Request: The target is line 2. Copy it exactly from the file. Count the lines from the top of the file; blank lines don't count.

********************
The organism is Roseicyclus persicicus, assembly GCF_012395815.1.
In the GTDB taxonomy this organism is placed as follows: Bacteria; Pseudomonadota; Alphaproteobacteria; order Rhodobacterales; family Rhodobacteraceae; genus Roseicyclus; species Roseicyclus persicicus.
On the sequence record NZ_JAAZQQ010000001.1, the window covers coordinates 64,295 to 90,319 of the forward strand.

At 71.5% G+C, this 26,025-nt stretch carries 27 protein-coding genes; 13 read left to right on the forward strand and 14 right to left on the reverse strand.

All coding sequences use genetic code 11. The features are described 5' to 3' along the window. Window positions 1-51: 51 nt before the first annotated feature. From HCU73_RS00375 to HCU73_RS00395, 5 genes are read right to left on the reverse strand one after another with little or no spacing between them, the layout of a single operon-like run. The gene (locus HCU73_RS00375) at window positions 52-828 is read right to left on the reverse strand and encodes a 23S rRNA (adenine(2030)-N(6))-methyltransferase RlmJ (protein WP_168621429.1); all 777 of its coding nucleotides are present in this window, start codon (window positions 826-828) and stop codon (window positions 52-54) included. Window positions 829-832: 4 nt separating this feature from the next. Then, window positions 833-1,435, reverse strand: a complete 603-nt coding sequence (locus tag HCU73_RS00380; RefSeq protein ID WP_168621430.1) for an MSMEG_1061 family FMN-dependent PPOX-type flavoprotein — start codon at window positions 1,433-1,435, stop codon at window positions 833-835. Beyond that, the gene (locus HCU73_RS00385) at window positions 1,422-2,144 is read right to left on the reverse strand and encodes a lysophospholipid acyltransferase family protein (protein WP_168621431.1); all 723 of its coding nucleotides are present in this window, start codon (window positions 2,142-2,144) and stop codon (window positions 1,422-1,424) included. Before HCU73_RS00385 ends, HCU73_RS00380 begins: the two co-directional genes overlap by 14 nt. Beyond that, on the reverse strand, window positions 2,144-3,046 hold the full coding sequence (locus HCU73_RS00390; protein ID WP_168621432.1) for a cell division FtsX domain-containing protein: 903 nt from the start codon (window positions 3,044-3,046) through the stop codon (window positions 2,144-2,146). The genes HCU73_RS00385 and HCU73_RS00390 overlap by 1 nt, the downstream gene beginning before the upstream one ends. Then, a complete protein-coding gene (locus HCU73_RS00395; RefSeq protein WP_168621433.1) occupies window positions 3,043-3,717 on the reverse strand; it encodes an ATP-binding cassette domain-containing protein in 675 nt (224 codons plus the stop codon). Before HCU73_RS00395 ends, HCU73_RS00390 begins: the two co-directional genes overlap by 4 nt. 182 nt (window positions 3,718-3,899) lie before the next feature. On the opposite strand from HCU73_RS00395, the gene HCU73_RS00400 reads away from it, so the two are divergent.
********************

In the GTDB taxonomy this organism is placed as follows: Bacteria; Pseudomonadota; Alphaproteobacteria; order Rhodobacterales; family Rhodobacteraceae; genus Roseicyclus; species Roseicyclus persicicus.